Alan Robock with an image of The Scream.
Photo: Nick Romanenko/Rutgers University

When Edvard Munch painted the first version of his magnum opus “The Scream,” he penned an accompanying diary entry where he describes walking along the road with two friends before the sky filled with “blood-red clouds and tongues of fire.” Many think the painting is a representation of the artist’s inner psychological turmoil. But according to a new study, that tumultuous sky could’ve been based on an actual physical observation of freaky
rainbow-hued nacreous clouds.

“The person is not screaming; the sky is screaming,” Alan Robock, study co-author and professor in the Department of Environmental Sciences at Rutgers–New Brunswick, told Earther. “The person is putting hands over their ears to block out the scream of nature.”

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In the study, published this week in the Bulletin of the American Meteorological Society, Robock and an international team of scientists worked to identify what natural phenomenon might have inspired the Norwegian expressionist to paint the spectacular background sky in the iconic 20th century painting. They propose that the artist’s depiction of a colorful wavy sky could have been influenced, at least in part, by nacreous or “mother of pearl” clouds.

This rare clouds occur in high latitudes in the stratosphere, the second layer of the atmosphere above us. They’re made out of ice or nitric acid and are illuminated by dawn or sunset when they’re laced with iridescent light from below the horizon. The result is a pastel colored sky, though not to be confused with the similarly surreal-looking night-shining clouds.

Nacreous clouds.
Photo: Alan Light (Wikimedia Commons)

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Many art historians suggest “The Scream” is the product of a unique mind under psychological distress, as evidenced by the fact that Munch painted four versions of the same scene. The evocative portrayal of a screaming figure on a boardwalk has captured the fascination of many, and the second version of “The Scream” is the most expensive painting sold at auction at 120 million dollars.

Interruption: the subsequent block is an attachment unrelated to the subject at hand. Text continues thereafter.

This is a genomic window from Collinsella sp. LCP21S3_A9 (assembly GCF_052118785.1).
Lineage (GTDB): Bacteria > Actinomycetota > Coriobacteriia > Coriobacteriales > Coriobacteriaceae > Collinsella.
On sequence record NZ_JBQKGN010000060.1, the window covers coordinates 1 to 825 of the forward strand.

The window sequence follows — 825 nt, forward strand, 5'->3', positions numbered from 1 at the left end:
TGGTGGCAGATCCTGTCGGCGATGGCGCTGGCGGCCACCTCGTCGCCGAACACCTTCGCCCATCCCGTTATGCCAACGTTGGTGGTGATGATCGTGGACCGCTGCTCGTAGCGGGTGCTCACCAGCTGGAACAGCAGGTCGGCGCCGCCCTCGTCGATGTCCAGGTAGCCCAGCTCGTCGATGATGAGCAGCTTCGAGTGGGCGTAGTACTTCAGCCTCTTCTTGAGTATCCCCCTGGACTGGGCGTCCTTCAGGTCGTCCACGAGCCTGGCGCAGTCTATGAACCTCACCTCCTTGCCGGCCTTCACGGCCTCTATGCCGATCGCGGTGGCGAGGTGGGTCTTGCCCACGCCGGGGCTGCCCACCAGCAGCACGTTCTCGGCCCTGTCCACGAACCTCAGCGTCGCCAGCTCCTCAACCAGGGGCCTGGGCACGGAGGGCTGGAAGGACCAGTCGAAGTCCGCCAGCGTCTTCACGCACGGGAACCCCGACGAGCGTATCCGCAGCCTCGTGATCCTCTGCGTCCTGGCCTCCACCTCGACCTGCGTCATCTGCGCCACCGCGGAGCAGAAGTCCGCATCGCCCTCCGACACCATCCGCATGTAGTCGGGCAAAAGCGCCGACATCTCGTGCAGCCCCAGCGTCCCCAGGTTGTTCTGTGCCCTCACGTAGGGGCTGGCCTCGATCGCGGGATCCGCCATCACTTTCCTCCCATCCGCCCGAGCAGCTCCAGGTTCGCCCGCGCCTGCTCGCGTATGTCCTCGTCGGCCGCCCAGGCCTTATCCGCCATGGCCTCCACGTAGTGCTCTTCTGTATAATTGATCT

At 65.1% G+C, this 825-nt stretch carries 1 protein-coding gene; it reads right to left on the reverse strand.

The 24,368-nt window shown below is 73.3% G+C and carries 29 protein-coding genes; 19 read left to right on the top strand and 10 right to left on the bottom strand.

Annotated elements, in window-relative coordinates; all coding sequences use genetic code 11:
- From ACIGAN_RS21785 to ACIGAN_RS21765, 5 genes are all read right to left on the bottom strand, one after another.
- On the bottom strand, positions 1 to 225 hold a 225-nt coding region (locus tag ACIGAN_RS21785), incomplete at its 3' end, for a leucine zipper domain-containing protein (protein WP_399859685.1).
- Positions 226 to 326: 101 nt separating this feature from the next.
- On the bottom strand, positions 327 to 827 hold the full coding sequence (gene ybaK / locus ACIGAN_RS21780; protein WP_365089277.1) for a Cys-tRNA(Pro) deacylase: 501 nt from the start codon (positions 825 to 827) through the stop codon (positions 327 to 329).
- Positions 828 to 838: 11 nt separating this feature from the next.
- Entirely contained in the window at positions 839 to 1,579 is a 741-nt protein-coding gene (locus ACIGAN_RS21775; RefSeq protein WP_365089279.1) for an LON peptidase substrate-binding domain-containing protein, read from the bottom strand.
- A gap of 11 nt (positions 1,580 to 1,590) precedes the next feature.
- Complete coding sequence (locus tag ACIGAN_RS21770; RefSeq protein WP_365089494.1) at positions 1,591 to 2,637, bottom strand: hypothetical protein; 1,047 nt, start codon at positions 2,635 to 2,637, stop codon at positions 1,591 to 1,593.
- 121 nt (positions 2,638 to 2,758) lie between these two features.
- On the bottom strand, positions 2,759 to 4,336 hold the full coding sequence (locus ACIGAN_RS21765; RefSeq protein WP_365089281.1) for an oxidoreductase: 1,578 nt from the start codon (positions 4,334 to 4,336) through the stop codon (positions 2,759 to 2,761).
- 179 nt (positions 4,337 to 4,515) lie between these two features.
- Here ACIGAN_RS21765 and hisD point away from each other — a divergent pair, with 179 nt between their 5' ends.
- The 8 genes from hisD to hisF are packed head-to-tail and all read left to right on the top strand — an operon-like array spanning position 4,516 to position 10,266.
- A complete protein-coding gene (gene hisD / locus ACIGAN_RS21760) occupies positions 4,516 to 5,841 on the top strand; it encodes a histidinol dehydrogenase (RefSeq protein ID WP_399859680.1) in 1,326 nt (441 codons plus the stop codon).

But Robock and other scientists have been puzzled by the underlying scientific question of what’s in the sky so they set about trying to match the spectacular background sky in the iconic 20th century painting with an actual meteorological phenomenon the artist witnessed. The researchers studied the colors in different iterations of the painting and compared them to the colors in the sky when mother of pearl clouds were present and during volcanic sunsets following an eruption. They analyzed their color content and cloud patterns, finding that the sunset colors accompanying nacreous clouds were the best match.

The explanation of nacreous clouds are consistent with where and when Munch painted iterations of his iconic work of art, in southern Norway in the late 19th century and early 20th century. According to researchers, if it were indeed the case, “The Scream” may be one of the first known artistic representations of nacreous clouds.

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There are some aspects of nacreous clouds that are not depicted in the painting, though. For instance, the cloud’s characteristic iridescence is missing. One possible explanation is that Munch did not have the proper pigments to replicate what he actually saw.

There are other possible meteorological theories behind the painting as well. Robock and other experts have suggested Munch painted the sky from memory based on what he saw after the 1883 eruption of Krakatoa, which occurred 10 years before he first painted “The Scream.” That eruption shot tiny particles called aerosols into the atmosphere and caused similarly vivid sunsets.

According to Robock, we cannot rule out the possibility that the sky in the painting is inspired by nacreous clouds or volcanic sunsets, or that it’s a confluence of the two.

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“He probably did see something, but we don’t know for sure what it was.” Robock said. “The painting is his message to us of what it made him feel.”